FSP award breakfast honors professor

By Julia Livesey
Staff Writer

Philosophy Professor Richard Kamber was recently selected as the first recipient of the Robert Anderson First Seminar Instructor of the Year Award at the First Annual First Seminar Program (FSP) Award Breakfast on Wednesday, March 9.

Held in the Education Building, the FSP Committee also selected Educational Opportunity Fund (EOF) Program Specialist Todd McCrary and English Professor Michele Lise Tarter as finalists. The award recognizes faculty excellence within the Liberal Learning program.

FSP Coordinator Lisa Grimm began the event by acknowledging and thanking all FSP instructors for their hard work and dedication to the program.

FSP courses are a blend of discipline-specific questions, community-engaged learning and experiences that go beyond the classroom, as well as first-year mentoring and skill development. These courses enable students to work closely with a professor and their fellow classmates on a topic of their choosing outside of their major that will help them to accelerate to a higher level of thinking and engagement.

“We work so hard on this campus to embody our first signature experience,” Provost and Vice President for Academic Affairs Jacqueline Taylor said in regard to the FSP program.

Taylor believes that these courses allow students to really think outside of the box and are much more rigorous than other FSP-type courses nationwide.

“What separates TCNJ students from others is that from the time they enter to the time they leave, they have become life learners and critical thinkers,” Taylor said. Sociology Professor Robert Anderson, who has been at the College since 1967, also appreciates the forward thinking nature of the program.

The award is named in his honor, as Anderson has played a significant role in the program’s development and growth. The devoted former assistant provost of Liberal Learning described the history and expansion of the program throughout the years and marveled over what it has become today.

“There is such a need for broad-based learning,” Anderson said. “I am honored beyond belief just to have my name on this award.”

According to Grimm, the award, which will be given annually, is bestowed upon an instructor who meaningfully blends all of the components of the program to create an intellectually engaging and supportive experience for first-year students.

Kamber is a seasoned professor and has taught for the FSP program since 2004. His current course, “Morality, God and Free Will,” offers students the chance to help inmates prepare résumés for post-release employment, visit major cultural resources in New York City and learn from guest speakers in special areas of philosophy.

Before Kamber received the award, junior political science major Arianna Chatterjee lauded him for being such a noteworthy and influential professor.

“Professor Kamber was one of the best professors I have had the privilege to study under both as a freshman and now as a junior,” Chatterjee said.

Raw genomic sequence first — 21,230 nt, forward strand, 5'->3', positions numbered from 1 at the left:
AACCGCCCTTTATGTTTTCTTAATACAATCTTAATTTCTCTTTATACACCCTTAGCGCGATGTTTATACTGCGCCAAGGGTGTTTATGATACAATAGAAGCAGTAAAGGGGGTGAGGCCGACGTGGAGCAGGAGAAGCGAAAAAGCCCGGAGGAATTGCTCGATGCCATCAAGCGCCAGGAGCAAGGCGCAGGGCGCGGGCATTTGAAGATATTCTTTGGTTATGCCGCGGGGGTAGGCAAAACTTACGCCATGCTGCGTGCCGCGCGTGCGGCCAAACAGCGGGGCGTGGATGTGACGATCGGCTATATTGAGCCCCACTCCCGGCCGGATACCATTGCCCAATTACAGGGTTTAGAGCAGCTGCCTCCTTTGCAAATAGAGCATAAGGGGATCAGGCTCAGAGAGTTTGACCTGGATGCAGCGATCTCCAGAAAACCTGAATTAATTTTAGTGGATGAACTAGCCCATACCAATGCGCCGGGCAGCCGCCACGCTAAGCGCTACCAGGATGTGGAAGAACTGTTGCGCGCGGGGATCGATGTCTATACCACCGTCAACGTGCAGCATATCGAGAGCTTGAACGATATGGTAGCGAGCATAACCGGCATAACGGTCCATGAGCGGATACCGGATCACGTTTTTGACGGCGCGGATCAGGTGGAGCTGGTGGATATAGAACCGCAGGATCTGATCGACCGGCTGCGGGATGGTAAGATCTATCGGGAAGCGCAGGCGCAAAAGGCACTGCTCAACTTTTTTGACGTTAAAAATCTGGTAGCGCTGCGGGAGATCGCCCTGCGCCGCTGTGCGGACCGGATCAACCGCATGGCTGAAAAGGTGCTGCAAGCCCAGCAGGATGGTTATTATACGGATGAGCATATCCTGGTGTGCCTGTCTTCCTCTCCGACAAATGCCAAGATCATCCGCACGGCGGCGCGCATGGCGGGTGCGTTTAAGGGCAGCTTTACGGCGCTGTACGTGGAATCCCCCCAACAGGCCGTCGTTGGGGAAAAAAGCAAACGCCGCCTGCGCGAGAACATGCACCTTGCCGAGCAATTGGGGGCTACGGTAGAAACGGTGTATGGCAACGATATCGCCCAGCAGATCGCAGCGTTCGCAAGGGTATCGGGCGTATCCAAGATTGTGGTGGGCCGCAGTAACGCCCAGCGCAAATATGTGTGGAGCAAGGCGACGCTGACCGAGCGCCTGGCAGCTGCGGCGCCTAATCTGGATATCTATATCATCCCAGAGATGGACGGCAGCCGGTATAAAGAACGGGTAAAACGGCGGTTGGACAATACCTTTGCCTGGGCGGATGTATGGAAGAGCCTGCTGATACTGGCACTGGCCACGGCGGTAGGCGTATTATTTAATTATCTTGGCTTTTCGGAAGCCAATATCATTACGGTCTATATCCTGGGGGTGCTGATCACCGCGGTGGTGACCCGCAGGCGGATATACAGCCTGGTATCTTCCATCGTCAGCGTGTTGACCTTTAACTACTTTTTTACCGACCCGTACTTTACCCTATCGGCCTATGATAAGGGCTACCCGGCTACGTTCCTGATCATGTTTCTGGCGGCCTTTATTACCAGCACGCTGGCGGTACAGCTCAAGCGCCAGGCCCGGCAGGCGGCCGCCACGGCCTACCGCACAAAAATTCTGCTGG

She said that Kamber teaches with an enthusiasm and love for the subject that emanates across his face when he discusses Plato, Kant or any other philosopher. Chatterjee believes that his incorporation of Socrates Café — the questioning and exchanging of ideas — really made her feel that she was now a part of something larger than herself and it gave her a more realistic sense of what college is about.

“It is not simply to get a piece of paper with your name and major, but to leave here as a better person, capable of changing and shaping our corners of the world for the better,” Chatterjee said.

Kamber is recognized at the breakfast for excellence in teaching FSP courses.
Kamber is recognized at the breakfast for excellence in teaching FSP courses.

Humble and modest, Kamber took to the front of the room to accept the award. Though his speech was cut short due to time, he reminded his counterparts of the importance of the Liberal Learning program and how it provides students with the skills, knowledge and vision that extend far beyond the classroom that they will need to be successful.

“You never know what skills are going to be critical in your future in your personal life or career-wise,” Kamber said. “We do our students a disservice if we don’t prepare them for these opportunities.”

Kamber believes that an undergraduate education needs to reflect aspects from three key areas: careers, citizenship and personal fulfillment.

In his speech, he used Steve Jobs’s take on Apple as a metaphor to explain the importance of Liberal Learning.

“It’s in Apple’s DNA that technology alone is not enough — it’s technology married with liberal arts, married with humanities, that yields us the results that make our heart sing,” he said.

Kamber continued by detailing the responsibility of the College to give a well-rounded education.

“I believe wholeheartedly that we at TCNJ have an obligation to help students get good jobs,” Kamber said. “But I also believe that we have an obligation to help our students get good lives.”